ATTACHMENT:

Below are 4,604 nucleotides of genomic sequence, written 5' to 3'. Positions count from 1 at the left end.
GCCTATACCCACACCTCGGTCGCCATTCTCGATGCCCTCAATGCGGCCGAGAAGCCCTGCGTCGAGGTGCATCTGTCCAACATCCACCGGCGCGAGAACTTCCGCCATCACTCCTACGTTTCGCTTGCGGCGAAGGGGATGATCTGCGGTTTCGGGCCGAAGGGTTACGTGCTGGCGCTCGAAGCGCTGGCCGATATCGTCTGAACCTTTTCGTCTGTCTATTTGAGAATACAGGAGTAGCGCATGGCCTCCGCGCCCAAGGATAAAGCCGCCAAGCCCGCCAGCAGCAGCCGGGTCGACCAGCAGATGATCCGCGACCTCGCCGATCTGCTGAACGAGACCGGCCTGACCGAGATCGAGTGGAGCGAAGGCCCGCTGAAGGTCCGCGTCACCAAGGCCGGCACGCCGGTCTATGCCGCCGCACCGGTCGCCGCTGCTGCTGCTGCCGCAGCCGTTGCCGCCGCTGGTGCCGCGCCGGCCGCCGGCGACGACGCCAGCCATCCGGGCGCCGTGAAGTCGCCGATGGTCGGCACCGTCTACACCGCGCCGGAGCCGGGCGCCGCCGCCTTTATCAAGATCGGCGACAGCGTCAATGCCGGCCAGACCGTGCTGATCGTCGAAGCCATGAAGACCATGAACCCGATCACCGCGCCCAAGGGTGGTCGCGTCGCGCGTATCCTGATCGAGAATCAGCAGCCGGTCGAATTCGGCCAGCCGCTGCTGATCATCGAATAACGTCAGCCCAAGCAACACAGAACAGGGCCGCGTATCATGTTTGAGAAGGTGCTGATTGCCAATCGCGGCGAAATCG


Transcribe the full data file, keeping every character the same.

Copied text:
Below are 4,604 nucleotides of genomic sequence, written 5' to 3'. Positions count from 1 at the left end.
GCCTATACCCACACCTCGGTCGCCATTCTCGATGCCCTCAATGCGGCCGAGAAGCCCTGCGTCGAGGTGCATCTGTCCAACATCCACCGGCGCGAGAACTTCCGCCATCACTCCTACGTTTCGCTTGCGGCGAAGGGGATGATCTGCGGTTTCGGGCCGAAGGGTTACGTGCTGGCGCTCGAAGCGCTGGCCGATATCGTCTGAACCTTTTCGTCTGTCTATTTGAGAATACAGGAGTAGCGCATGGCCTCCGCGCCCAAGGATAAAGCCGCCAAGCCCGCCAGCAGCAGCCGGGTCGACCAGCAGATGATCCGCGACCTCGCCGATCTGCTGAACGAGACCGGCCTGACCGAGATCGAGTGGAGCGAAGGCCCGCTGAAGGTCCGCGTCACCAAGGCCGGCACGCCGGTCTATGCCGCCGCACCGGTCGCCGCTGCTGCTGCTGCCGCAGCCGTTGCCGCCGCTGGTGCCGCGCCGGCCGCCGGCGACGACGCCAGCCATCCGGGCGCCGTGAAGTCGCCGATGGTCGGCACCGTCTACACCGCGCCGGAGCCGGGCGCCGCCGCCTTTATCAAGATCGGCGACAGCGTCAATGCCGGCCAGACCGTGCTGATCGTCGAAGCCATGAAGACCATGAACCCGATCACCGCGCCCAAGGGTGGTCGCGTCGCGCGTATCCTGATCGAGAATCAGCAGCCGGTCGAATTCGGCCAGCCGCTGCTGATCATCGAATAACGTCAGCCCAAGCAACACAGAACAGGGCCGCGTATCATGTTTGAGAAGGTGCTGATTGCCAATCGCGGCGAAATCG